Sunday, July 11, 2010

Just Walk Across the Room

Over the next four weeks, we will be engaging with Bill Hybels' Just Walk Across the Room, a campaign for personal evangelism.  The focus of the campaign is that everyone can do it; it's as simple as a "walk across the room."  We must be led by the Holy Spirit to develop friendships, discover stories, and discern next steps.  Stories are powerful - God has as story and you have a story.  The priority is people - numbers isn't, and we're not trying to make people into "projects" or "targets" - we are working on genuinely caring for people. 

Because I am using Bill Hybels' materials extensively for this sermon series, I'm not going to re-publish the sermons on this website.  Though I've reworked them for the context where I am, they're still too close to the original to be "mine."  If you want a paper copy, however, let me know (in the comments) and I can get you one.

Saturday, July 3, 2010

A Message for America

“When I shut up the heavens so that there is no rain, or command locusts to devour the land or send a plague among my people, if my people, who are called by my name, will humble themselves and pray and seek my face and turn from their wicked ways, then will I hear from heaven and will forgive their sin and will heal their land.”
 2 Chronicles 7:13-14

I’ll admit that I get a little queasy whenever I hear the phrase “act of God” when related to natural disasters.  I know that insurance companies like to be able to protect themselves against unforeseen circumstances, but “acts of God”? Really?  When was the last time you heard good weather referred to as an “act of God?”   “Due to an act of God, crops are great this season.”

But whenever there’s a flood, hurricane, earthquake, tornado, you’ve got someone calling it an act of God, and often blaming the victims.  I remember immediately after Hurricane Katrina, most of our country was disappointed and upset at a popular TV preacher’s assertion that the devastation was God’s punishment for our American lifestyle.

Though everyone was pretty upset about the TV preacher’s comments, his views would have fit in pretty well in Old Testament times.  When disaster struck, were it drought or locusts or plague, they took it as a clear indicator that they had done wrong.  The prophet Amos attributes these exact disasters to God’s hand.  I also withheld rain from you when the harvest was still three months away. I sent rain on one town but withheld it from another. One field had rain; another had none and dried up. People staggered from town to town for water but did not get enough to drink, yet you have not returned to me,” declares the LORD.  Many times I struck your gardens and vineyards, I struck them with blight and mildew. Locusts devoured your fig and olive trees, yet you have not returned to me,” declares the LORD. I sent plagues among you as I did to Egypt. I killed your young men with the sword, along with your captured horses. I filled your nostrils with the stench of your camps, yet you have not returned to me,” declares the LORD. (Amos 4:7-10).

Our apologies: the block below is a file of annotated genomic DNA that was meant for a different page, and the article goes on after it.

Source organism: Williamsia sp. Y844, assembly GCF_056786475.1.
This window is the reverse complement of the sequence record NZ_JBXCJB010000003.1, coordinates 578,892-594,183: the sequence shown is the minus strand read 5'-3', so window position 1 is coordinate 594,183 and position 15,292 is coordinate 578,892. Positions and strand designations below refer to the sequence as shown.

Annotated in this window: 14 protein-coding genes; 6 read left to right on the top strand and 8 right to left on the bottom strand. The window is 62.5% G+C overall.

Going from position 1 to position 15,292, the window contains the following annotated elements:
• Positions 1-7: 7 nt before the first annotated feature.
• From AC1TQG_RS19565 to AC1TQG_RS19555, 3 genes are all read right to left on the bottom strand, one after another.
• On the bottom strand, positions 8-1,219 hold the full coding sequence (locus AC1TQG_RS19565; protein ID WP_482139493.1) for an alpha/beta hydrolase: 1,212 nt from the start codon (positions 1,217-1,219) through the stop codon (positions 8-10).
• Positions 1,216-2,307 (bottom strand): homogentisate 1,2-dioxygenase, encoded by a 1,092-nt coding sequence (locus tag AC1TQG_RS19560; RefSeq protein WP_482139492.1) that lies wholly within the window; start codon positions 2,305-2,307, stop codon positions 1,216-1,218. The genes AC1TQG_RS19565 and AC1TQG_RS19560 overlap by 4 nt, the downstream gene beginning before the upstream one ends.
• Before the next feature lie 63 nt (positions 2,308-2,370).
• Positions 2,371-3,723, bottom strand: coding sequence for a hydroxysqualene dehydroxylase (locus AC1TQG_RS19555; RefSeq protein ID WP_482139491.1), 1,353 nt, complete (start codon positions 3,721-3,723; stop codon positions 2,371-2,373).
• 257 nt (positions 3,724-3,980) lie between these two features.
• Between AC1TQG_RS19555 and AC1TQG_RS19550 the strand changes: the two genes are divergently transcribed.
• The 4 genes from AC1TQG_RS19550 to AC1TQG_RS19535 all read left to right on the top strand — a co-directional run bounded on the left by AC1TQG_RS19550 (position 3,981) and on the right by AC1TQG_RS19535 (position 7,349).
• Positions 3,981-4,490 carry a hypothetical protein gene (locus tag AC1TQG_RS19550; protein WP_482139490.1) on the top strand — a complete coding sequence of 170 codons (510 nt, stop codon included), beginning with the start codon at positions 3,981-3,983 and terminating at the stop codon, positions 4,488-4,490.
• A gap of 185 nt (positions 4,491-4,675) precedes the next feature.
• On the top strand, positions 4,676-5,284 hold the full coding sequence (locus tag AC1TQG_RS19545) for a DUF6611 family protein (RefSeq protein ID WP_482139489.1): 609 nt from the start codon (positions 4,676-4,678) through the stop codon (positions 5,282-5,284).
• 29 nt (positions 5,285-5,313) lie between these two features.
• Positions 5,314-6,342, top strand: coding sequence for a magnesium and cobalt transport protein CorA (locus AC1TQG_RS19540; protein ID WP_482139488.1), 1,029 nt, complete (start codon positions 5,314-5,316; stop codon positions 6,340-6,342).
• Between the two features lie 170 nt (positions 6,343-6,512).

It was clear to the prophets that disasters were due to disobedience.  And King Solomon understood this as well.  In 2 Chronicles 6, Solomon was praying a prayer of dedication for the Temple he had built to God.  He makes a specific request of God: When the heavens are shut up and there is no rain because your people have sinned against you, and when they pray toward this place and confess your name and turn from their sin because you have afflicted them, then hear from heaven and forgive the sin of your servants, your people Israel. Teach them the right way to live, and send rain on the land you gave your people for an inheritance.  2 Chronicles 6:26-27. Solomon understood calamity to be one of the means God uses to correct his people.
Whether disaster is or is not God’s discipline is up for debate.  When asked about a disaster that befell some Jews of his time, Jesus answered, "Do you think that these Galileans were worse sinners than all the other Galileans because they suffered this way? I tell you, no! But unless you repent, you too will all perish.Or those eighteen who died when the tower in Siloam fell on them—do you think they were more guilty than all the others living in Jerusalem? I tell you, no! But unless you repent, you too will all perish." (Luke 13:2-5).  Jesus didn’t attribute the disasters to sin.  In other words, he’s saying “stuff happens” – but it must be clear that when “stuff” does happen, wisdom uses it as a call to repentance.